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justiceBy Dawn Ius

“Write what you know” and “begin with the character” are two common—perhaps clichéd—pieces of advice most writers hear throughout their career. For Renee James, those words of wisdom culminated at a crucial point in her personal life, a time when she had finally come to terms with her true identity and was struggling to decide whether she wanted to live the rest of her years as the man she was born as, or the woman she is.

Inspired by her wife’s sage advice, James ultimately decided to keep her true self private, instead exploring her emotions through a fictional journal that imagined what life could have been like if she’d made the decision to fully embrace the change.

That diary turned into a 50,000-word character study that became the back story of Bobbi Logan, one of the most successful transgender women in Chicago—and the protagonist of James’ Bobbi Logan Crime series.

“Bobbi’s origins were really my own coming out story,” James says. “A way for me to process my feelings, and even imagine what life would be like for me as a woman.”

That first book—originally published as Coming Out Can Be Murder in Chicago and then re-published as Transition to Murderwas admittedly light on plot, but achieved exactly what James intended from a character standpoint. For A KIND OF JUSTICE, James focused more on plot.

Within the space of a few weeks, Bobbi’s thriving salon goes bankrupt, her ex-wife is in dire need of her help, and a hateful police officer is hell bent on convicting her of a crime she didn’t commit—the murder of John Strand, a pillar of the community and a sexual predator.

“I write in first person with the hope that the non-transgender community can identify with Bobbi, for at least as long as it takes to read the books,” she says. “She is intelligent and witty, someone you could respect.”

Mission accomplished. New York Times bestselling author Jodi Picoult writes of A KIND OF JUSTICE, “You’ve most likely never met a narrator like Bobbi. Tough, tender, funny, full of heart—and a transgender woman—she is navigating not just a new life, but also an unsolved murder that a detective is trying to pin on her. Renee James takes the reader on whirlwind of a ride, while subtly revealing the honest heartbreaks and successes of the trans community.”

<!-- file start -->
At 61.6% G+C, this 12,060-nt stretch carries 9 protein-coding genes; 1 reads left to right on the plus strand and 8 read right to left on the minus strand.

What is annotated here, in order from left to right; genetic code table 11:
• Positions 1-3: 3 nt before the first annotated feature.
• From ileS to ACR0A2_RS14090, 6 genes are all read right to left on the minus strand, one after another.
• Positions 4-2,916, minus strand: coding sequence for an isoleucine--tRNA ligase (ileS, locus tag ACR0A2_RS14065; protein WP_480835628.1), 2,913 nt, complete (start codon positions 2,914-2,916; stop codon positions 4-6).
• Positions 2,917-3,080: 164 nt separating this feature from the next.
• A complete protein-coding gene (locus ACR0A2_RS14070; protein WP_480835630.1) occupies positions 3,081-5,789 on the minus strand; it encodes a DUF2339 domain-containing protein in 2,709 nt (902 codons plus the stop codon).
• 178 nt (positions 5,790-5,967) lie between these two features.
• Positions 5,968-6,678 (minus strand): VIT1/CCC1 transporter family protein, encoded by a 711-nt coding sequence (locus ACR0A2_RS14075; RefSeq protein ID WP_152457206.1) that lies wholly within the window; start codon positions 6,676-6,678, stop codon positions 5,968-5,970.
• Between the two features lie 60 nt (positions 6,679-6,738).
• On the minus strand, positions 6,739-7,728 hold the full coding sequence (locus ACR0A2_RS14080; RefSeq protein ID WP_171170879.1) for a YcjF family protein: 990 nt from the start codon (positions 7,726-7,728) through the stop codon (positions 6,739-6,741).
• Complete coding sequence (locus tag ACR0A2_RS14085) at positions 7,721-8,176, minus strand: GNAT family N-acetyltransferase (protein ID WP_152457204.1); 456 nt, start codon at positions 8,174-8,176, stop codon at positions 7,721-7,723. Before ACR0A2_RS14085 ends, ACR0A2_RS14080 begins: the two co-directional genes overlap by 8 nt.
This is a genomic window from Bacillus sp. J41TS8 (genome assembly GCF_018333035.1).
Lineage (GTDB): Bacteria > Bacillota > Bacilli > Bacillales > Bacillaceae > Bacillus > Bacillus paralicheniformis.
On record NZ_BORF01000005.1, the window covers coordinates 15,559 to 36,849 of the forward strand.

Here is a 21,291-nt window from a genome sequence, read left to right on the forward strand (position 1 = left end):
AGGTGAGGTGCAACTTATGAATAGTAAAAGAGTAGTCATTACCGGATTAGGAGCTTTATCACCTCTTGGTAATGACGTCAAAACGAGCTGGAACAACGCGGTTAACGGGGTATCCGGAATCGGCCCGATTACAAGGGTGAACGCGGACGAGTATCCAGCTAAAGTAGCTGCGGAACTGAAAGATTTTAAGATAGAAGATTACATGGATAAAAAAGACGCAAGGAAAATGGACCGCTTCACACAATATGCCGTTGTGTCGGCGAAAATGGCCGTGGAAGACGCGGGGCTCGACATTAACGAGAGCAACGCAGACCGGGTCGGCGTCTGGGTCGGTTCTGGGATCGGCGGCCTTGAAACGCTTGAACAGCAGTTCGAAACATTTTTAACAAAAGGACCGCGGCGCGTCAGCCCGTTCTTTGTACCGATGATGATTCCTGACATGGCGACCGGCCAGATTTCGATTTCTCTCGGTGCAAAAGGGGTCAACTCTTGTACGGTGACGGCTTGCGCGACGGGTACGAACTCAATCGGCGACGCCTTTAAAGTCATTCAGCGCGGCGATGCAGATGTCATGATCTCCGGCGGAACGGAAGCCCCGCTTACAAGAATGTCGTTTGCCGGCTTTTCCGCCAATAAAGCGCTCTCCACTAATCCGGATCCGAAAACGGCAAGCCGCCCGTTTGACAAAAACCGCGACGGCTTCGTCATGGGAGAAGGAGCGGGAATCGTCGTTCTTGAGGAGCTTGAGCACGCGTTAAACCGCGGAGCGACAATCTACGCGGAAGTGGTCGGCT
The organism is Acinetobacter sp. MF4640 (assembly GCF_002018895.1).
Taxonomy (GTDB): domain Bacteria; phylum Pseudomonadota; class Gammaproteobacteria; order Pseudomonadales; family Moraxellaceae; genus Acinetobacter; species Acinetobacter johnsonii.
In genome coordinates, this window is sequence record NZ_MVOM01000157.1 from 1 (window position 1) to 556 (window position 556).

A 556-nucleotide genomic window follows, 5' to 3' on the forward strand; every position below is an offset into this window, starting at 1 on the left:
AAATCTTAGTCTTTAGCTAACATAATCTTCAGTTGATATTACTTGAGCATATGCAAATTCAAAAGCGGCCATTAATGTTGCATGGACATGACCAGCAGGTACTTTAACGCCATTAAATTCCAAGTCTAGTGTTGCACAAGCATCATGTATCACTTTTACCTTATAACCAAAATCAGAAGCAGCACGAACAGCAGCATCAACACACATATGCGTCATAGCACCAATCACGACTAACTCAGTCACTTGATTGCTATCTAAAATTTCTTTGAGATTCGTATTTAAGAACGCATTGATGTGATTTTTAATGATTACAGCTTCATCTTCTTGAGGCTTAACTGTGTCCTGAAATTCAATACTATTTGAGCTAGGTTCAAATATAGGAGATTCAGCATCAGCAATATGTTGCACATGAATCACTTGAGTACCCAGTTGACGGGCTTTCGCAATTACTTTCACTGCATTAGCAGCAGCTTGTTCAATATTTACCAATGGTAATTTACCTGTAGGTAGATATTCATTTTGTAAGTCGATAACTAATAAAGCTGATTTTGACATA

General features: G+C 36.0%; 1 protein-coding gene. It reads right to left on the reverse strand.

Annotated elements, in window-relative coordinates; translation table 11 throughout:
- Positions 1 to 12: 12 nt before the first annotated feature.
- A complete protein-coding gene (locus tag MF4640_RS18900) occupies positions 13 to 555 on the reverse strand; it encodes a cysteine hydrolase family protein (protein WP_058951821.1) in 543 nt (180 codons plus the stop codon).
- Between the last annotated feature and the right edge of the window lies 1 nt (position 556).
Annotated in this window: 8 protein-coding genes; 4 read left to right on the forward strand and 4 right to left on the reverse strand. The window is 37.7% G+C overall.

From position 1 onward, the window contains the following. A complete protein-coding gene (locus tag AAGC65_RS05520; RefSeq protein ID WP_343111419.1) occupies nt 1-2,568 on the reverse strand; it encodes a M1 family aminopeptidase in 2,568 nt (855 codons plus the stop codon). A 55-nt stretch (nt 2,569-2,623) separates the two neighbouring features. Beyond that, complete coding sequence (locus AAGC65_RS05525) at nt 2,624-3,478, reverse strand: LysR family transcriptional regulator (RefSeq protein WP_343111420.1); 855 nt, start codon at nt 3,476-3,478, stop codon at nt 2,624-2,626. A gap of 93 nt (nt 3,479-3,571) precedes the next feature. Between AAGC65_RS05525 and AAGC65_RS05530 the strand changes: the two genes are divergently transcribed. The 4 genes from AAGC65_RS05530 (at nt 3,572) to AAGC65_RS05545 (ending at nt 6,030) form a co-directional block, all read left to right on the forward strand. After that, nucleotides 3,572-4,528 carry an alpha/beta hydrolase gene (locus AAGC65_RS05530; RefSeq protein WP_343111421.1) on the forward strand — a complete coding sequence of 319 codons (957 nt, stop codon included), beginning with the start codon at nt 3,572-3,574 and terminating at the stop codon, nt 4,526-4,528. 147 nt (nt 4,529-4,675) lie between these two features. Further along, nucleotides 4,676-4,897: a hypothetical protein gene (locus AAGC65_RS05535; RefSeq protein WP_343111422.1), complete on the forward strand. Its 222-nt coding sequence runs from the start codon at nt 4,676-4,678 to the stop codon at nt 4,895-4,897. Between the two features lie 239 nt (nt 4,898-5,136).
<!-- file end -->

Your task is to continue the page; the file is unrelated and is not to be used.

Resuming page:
The quote strikes a chord with James, who wants to contribute to the LGBTQIA community in a meaningful way, keeping the momentum of acceptance striving forward. James is quick to acknowledge that recent coming out stories—such as that of the Wachowski sisters—has created a monumental awareness of transgender issues, but when she’s out in public, James is conscious of how people view her.

These observations—and the feelings and vulnerabilities that often come with them—are acutely described in James’ work, and in the very make-up of her protagonist.

“I cursed her with my sensitivities,” she says. So much so that her first draft of A KIND OF JUSTICE received a loving critique from her beta reader that resulted in lopping off 20,000 words of “overwrought” text.

Not surprising for someone who penned both novels with little knowledge about how to write a book. Unlike most journalists, James never seriously considered herself a writer of fiction.

“I wanted to have written a novel, but I never had a story to tell—until this came along,” she says.

Now the ideas won’t stop. She has already turned in a third Bobbi Logan manuscript, but perhaps even more interesting is that she’s sold an upmarket adventure story which she’ll publish in 2017 under her male pen name. While she prefers to keep that identity anonymous—for now—it’s clear the story is as, if not more, important to her than her Bobbi Logan Crime series.

“I’m not out to my family, other than my wife and a few select others,” she says. “But I do want to leave a legacy for my kids and grandkids. This book—the adventure—is the book I wrote for them.”


Renee James is the pen name of a Chicago writer who lives in both genders. In her male persona, James had a long career as an award winning magazine editor and writer, and she once wrote about cowboys and Indians for the Time-Life Books Old West series. She became a partner in a small magazine publishing company, resurrecting failed magazines and selling on the eve of the Great Recession.

She developed the character of Bobbi Logan on airplanes and in airports, starting with a fictional memoir of the life she might have led if she had chosen to transition to female earlier in life. After becoming a fulltime freelance writer in 2010, she created a novel from that character sketch. Coming Out Can Be Murder was self published in 2012 and won the Chicago Writers Association Indy book-of-the-year award, and a bronze medal from ForeWord Reviews. The book was republished in 2014 by Magnus/Riverdale Avenue Books with a major plot change as Transition to Murder.

James is married, with three children, seven grandchildren, and a cocker spaniel who’s fine with having a best friend who loves dresses and makeup and wilderness camping with equal passion.

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Dawn Ius
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